Fluffy Magic: Our Review of ‘Fantastic Beasts And Where To Find Them’

Posted in Movies, Theatrical by - November 18, 2016
Fluffy Magic: Our Review of ‘Fantastic Beasts And Where To Find Them’

The pressure (both seen and unseen) when trying to craft and build a movie franchise has to be so enormous that it would make the most hardened Hollywood players a little gun shy.  As Fantastic Beasts And Where To Find Them unfurls out into theatres everywhere this weekend we see J.K. Rowling return her magical world of wizardry to the big screen and while it isn’t without some fun moments it also plays it a little too safe at times to be something genuinely memorable.

Seventy or so years before a young Harry Potter reads Fantastic Beasts And Where To Find Them in the hallowed halls of Hogwarts, Newt Scamander (Eddie Redmayne) has just completed a global excursion to find and document an extraordinary array of magical creatures. Arriving in New York for a brief stopover, he might have come and gone without incident… were it not for a No-Maj (American for Muggle) named Jacob (Dan Fogler), a misplaced magical case, and the escape of some of Newt’s fantastic beasts, which could spell trouble for both the wizarding and No-Maj worlds.

While I can’t lie that Fantastic Beasts And Where To Find Them is a fun and perfectly acceptable cinematic romp, it also plays it a little too safe at times as it is obviously setting us up for a larger adventure with sequels that have already been green lighted.

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David Yates knows the Potter world like the back of his hand at this stage of the game and he was certainly the right choice to launch this new offshoot of the franchise.  It was incredibly stylish with impeccable design that put us straight into the world of 1920’s New York which marries so incredibly well with what we already know about the wild worlds of wizardry.  The action moves at a reasonable pace and the world building is fairly well done allowing us to get lost in it all.  Sadly the weak part of this movie comes with the script, with this being her first foray into screenwriting; JK Rowling is still writing these things like they are books.  There’s too much information being jammed in and it tries to do far too much and give us layers of detail that just aren’t necessary while sacrificing character development for the sake of giving us as many characters to deal with as we possibly can.  It’s nice and fun that we get to meet all of these different and unique characters, but things were moving so goddamn fast that we never really had a chance to care about them.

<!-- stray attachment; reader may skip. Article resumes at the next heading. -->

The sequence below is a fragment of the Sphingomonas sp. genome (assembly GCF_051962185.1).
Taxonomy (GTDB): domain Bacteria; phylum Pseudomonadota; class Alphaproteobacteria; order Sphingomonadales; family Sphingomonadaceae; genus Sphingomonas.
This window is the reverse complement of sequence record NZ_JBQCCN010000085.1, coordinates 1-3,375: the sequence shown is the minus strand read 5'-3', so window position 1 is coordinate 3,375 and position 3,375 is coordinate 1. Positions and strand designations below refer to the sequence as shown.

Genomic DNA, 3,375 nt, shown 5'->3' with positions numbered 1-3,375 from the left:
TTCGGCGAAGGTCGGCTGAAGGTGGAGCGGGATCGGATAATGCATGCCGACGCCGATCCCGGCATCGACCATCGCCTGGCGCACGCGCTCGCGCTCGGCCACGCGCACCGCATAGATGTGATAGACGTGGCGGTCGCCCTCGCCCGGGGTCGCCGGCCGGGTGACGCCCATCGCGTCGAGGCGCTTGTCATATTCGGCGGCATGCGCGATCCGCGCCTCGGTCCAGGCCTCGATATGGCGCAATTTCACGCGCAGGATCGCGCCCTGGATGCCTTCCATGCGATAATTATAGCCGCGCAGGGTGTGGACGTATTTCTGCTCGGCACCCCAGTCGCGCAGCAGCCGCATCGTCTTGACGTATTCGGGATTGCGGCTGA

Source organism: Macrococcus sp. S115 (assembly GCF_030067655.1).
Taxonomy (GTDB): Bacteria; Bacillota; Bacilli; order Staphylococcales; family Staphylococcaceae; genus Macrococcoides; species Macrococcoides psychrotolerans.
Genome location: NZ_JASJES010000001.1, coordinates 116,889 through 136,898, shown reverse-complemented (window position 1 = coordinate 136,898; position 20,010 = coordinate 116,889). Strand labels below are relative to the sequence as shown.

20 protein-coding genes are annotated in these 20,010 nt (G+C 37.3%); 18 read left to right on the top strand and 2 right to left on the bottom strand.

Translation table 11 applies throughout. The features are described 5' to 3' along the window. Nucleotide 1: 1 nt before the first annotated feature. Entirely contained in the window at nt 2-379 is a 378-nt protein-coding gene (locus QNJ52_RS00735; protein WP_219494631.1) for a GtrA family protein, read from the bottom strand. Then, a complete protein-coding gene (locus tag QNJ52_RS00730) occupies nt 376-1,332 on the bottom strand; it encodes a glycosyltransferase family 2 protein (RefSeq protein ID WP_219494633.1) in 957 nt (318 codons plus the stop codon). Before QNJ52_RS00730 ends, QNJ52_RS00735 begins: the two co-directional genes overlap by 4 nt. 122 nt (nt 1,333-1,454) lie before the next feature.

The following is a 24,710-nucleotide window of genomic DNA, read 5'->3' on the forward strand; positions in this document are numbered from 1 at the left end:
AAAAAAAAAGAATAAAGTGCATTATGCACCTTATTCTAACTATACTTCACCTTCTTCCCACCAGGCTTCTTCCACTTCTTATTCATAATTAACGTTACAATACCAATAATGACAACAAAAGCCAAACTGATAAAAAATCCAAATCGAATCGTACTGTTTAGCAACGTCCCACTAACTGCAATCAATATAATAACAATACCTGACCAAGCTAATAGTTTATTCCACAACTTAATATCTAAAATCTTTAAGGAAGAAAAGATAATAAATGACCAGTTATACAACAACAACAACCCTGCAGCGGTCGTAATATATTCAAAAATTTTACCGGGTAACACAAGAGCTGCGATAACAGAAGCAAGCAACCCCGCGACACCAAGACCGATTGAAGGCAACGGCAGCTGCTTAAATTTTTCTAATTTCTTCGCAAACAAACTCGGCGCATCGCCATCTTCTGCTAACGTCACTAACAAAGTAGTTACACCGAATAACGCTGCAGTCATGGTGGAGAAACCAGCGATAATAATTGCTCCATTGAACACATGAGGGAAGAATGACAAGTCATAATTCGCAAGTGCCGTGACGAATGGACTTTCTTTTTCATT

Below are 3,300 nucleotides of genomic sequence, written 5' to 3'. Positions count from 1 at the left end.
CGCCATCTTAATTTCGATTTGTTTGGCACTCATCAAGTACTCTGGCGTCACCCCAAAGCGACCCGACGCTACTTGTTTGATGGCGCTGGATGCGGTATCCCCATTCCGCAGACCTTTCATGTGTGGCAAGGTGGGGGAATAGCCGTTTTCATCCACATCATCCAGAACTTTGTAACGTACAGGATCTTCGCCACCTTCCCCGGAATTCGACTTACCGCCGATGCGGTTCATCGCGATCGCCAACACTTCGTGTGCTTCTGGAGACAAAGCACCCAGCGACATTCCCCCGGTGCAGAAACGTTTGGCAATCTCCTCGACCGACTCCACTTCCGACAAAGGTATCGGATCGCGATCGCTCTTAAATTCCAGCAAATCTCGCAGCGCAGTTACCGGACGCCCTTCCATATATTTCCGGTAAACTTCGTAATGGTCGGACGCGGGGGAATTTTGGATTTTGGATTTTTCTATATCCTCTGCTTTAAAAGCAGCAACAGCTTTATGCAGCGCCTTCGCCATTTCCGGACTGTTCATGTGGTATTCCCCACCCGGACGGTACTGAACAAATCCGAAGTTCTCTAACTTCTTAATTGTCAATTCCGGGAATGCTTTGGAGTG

Eddie Redmayne has enough quirky charisma to carry this franchise well into the next decade as he will need to do and while Rowling hasn’t given him all that much to do yet, there will certainly be more coming down the pipe for him to work with and I have no doubt that he will do the job well.  Sadly it’s the other characters that are for the most part forgettable.  Dan Fogler has some potential as a comedic sidekick but there are also no guarantees that he will be a large part of the franchise going forward and while Elizabeth Waterston and Redmayne have good chemistry together nothing about this franchise feels like it won’t be more than the adventures of Newt Scamander, not that there is anything wrong with that on the whole, it just felt like such a safe play as people like Colin Farrell, Carmen Ejogo, Ezra Miller and Samantha Morton all get wasted in supporting roles.

fantbeastsUltimately, audiences will get a kick out Fantastic Beasts And Where To Find Them which is all that really matters but for a franchise that has already had the next four sequels approved to go to production it would have been nice to see a story that took an occasional risk and put more effort into developing these characters that we will be following for years.  It would have allowed for a much more emotionally satisfying experience, rather than the light fluffy popcorn that got served up in front of us.

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David Voigt is a Toronto based writer with a problem and a passion for the moving image and all things cinema. Having moved from production to the critical side of the aisle for well over 10 years now at outlets like Examiner.com, Criticize This, Dork Shelf (Now That Shelf), to.Night Newspaper he’s been all across his city, the country and the continent in search of all the news and reviews that are fit to print from the world of cinema.
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